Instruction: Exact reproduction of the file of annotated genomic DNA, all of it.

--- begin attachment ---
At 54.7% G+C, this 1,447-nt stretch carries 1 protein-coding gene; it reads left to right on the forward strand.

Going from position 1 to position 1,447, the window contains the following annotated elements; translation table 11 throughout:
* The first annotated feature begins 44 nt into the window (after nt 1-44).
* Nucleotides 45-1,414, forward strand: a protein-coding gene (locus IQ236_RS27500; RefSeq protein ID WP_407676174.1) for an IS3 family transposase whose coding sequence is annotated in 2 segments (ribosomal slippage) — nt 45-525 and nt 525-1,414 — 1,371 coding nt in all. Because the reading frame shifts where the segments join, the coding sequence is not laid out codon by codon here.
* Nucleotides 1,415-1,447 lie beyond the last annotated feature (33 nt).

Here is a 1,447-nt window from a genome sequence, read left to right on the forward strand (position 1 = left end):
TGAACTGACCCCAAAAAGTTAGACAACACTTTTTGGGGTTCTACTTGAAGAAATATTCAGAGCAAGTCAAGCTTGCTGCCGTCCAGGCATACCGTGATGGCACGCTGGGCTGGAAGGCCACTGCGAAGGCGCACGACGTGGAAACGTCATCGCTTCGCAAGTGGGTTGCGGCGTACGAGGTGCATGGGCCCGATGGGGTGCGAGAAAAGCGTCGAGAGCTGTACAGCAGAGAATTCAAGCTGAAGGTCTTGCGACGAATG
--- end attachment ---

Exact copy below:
At 54.7% G+C, this 1,447-nt stretch carries 1 protein-coding gene; it reads left to right on the forward strand.

Going from position 1 to position 1,447, the window contains the following annotated elements; translation table 11 throughout:
* The first annotated feature begins 44 nt into the window (after nt 1-44).
* Nucleotides 45-1,414, forward strand: a protein-coding gene (locus IQ236_RS27500; RefSeq protein ID WP_407676174.1) for an IS3 family transposase whose coding sequence is annotated in 2 segments (ribosomal slippage) — nt 45-525 and nt 525-1,414 — 1,371 coding nt in all. Because the reading frame shifts where the segments join, the coding sequence is not laid out codon by codon here.
* Nucleotides 1,415-1,447 lie beyond the last annotated feature (33 nt).

Here is a 1,447-nt window from a genome sequence, read left to right on the forward strand (position 1 = left end):
TGAACTGACCCCAAAAAGTTAGACAACACTTTTTGGGGTTCTACTTGAAGAAATATTCAGAGCAAGTCAAGCTTGCTGCCGTCCAGGCATACCGTGATGGCACGCTGGGCTGGAAGGCCACTGCGAAGGCGCACGACGTGGAAACGTCATCGCTTCGCAAGTGGGTTGCGGCGTACGAGGTGCATGGGCCCGATGGGGTGCGAGAAAAGCGTCGAGAGCTGTACAGCAGAGAATTCAAGCTGAAGGTCTTGCGACGAATG